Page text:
How online communications are making call-quality issues a thing of the past

How online communications are making call-quality issues a thing of the past

Problems with call quality and reliability can quickly damage your reputation by reducing the effectiveness of your customer support staff and sales teams. Although VoIP has become an industry standard in business telecommunications, many systems are still plagued by issues. Fortunately, many common call-quality problems are easy to identify, and most can be solved by upgrading your communications infrastructure. In this article, we’ll be looking at some of the most common factors that can adversely affect call quality and what you can do to alleviate them.

Poor latency is no longer a concern
In communications, latency refers to the amount of time it takes for a message to reach the recipient. In the case of telecommunications, latency is sometimes also referred to as mouth-to-ear delay. For live communications, you ideally want a latency of no more than 200 milliseconds, and preferably a lot less. Latency rates above 200ms are easily noticeable in the form of handling and queuing delays, thus greatly reducing call quality.

Although all communications are limited by the finite speed of light (300,000 metres per second), which is more than enough to have a comfortable live call with anyone in the world, other factors can greatly reduce the speed at which the data is sent. While your ISP may be the ultimate cause, you can often reduce call latency by prioritizing VoIP traffic. A reliable online communications system should, for example, allow you to prioritize different traffic through the router’s firmware.

Reduced bandwidth consumption is increasing capacity
While latency refers to the delay between the participants in the call, bandwidth refers to the actual volume of data involved in the transmission. According to phone.com, a single call requires a minimum bandwidth of 100 Kbps both upstream and downstream. Any less than this, and data compression will start causing a noticeable decrease in audio quality.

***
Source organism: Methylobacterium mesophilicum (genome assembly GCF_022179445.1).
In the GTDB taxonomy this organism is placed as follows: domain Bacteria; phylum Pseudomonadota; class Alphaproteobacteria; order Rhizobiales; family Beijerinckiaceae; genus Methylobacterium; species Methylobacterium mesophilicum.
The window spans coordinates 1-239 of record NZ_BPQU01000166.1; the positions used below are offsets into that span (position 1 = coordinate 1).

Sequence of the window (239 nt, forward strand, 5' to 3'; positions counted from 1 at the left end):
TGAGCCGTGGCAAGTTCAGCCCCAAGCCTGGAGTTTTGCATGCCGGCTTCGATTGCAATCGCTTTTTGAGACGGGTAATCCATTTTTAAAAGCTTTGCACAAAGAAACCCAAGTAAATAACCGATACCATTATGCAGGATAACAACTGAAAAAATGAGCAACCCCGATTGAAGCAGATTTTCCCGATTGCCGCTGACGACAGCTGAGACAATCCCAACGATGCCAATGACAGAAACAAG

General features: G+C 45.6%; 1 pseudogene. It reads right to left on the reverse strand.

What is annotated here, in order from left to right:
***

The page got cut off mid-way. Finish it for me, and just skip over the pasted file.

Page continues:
Since business telecommunications systems often require the facility to handle multiple calls simultaneously, the bandwidth requirements can increase exponentially. For example, 10 concurrent calls require at least 1 Mbps of upstream and downstream bandwidth. While this might not sound like much given today’s fiber-optic broadband capabilities, the amount of available bandwidth can be greatly reduced by other online activities such as downloading large files or streaming high-resolution videos.

Weather conditions are easier for VoIP to circumvent
Poor weather conditions can easily cause problems with call quality, especially if you’re relying on wireless communications systems. As such, it’s always better and more reliable to have a communications system with a fixed connection. However, static electricity, especially during thunderstorms, can cause disruption on fixed lines. As is always the case with static electricity, it can also linger for a while after the actual cause is no longer a factor.

Of course, there’s not much you can do about weather-related problems, but online communications systems do tend to do a much better job of negating the issue. For a start, such systems typically use digital audio, which translates the speaker’s voice into zeros and ones rather than delivering it in an analogue format. Sometimes, you can also reduce static interference simply by unplugging the phone or router and reconnecting it after a few seconds. Doing so discharges static electricity.

Plain old background interference
Although you might not have control over the weather, there are many other factors that can cause interference, especially with traditional landline communications. Any kind of interference can cause problems with call quality, and VoIP devices can also interfere with one another. These problems are usually characterized by unwanted background noise, which is often due to things like wireless receivers picking up unwanted signals from other devices.

To ensure the best performance, you’ll need to make sure your hardware is located optimally. You’ll want to keep any analogue telephone adapters (ATAs) away from broadband routers and other networking devices. Additionally, any devices directly connected to the phoneline should be wired through microfilters to reduce interference and related latency issues. You should also minimize your reliance on wireless devices, since they’re usually much more susceptible to radio interference.

Fortunately, most call-quality issues can be easily alleviated by upgrading your telecommunications infrastructure to take advantage of the latest technology. A reputable online communications provider should offer exceptional reliability through dedicated hardware and well-optimized audio codecs. If you’re looking for a flexible cloud-based unified communications (UC) system, call Dyrand Systems today to find out how we can help.